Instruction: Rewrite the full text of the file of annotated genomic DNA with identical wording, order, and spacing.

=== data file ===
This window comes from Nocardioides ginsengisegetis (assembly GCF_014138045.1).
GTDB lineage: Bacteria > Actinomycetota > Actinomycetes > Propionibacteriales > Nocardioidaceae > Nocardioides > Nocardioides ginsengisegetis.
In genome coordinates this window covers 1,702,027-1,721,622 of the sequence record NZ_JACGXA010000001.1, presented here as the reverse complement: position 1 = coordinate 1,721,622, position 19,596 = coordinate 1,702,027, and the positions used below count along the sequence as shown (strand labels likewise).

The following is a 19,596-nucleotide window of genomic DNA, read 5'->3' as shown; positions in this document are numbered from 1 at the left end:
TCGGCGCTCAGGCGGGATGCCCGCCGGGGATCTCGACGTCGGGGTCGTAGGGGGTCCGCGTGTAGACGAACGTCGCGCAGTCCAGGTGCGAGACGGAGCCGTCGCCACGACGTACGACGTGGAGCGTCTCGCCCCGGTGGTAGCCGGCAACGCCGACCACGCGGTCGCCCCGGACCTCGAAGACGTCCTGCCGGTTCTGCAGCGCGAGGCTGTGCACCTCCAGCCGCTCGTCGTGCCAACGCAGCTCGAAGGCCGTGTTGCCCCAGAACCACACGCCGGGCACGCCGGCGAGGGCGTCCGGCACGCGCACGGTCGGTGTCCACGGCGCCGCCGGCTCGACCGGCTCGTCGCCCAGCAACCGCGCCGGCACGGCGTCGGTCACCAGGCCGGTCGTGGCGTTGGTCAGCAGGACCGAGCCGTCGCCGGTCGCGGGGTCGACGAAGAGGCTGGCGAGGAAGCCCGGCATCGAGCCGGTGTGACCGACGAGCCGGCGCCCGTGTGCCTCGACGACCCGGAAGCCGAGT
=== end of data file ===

This window comes from Nocardioides ginsengisegetis (assembly GCF_014138045.1).
GTDB lineage: Bacteria > Actinomycetota > Actinomycetes > Propionibacteriales > Nocardioidaceae > Nocardioides > Nocardioides ginsengisegetis.
In genome coordinates this window covers 1,702,027-1,721,622 of the sequence record NZ_JACGXA010000001.1, presented here as the reverse complement: position 1 = coordinate 1,721,622, position 19,596 = coordinate 1,702,027, and the positions used below count along the sequence as shown (strand labels likewise).

The following is a 19,596-nucleotide window of genomic DNA, read 5'->3' as shown; positions in this document are numbered from 1 at the left end:
TCGGCGCTCAGGCGGGATGCCCGCCGGGGATCTCGACGTCGGGGTCGTAGGGGGTCCGCGTGTAGACGAACGTCGCGCAGTCCAGGTGCGAGACGGAGCCGTCGCCACGACGTACGACGTGGAGCGTCTCGCCCCGGTGGTAGCCGGCAACGCCGACCACGCGGTCGCCCCGGACCTCGAAGACGTCCTGCCGGTTCTGCAGCGCGAGGCTGTGCACCTCCAGCCGCTCGTCGTGCCAACGCAGCTCGAAGGCCGTGTTGCCCCAGAACCACACGCCGGGCACGCCGGCGAGGGCGTCCGGCACGCGCACGGTCGGTGTCCACGGCGCCGCCGGCTCGACCGGCTCGTCGCCCAGCAACCGCGCCGGCACGGCGTCGGTCACCAGGCCGGTCGTGGCGTTGGTCAGCAGGACCGAGCCGTCGCCGGTCGCGGGGTCGACGAAGAGGCTGGCGAGGAAGCCCGGCATCGAGCCGGTGTGACCGACGAGCCGGCGCCCGTGTGCCTCGACGACCCGGAAGCCGAGT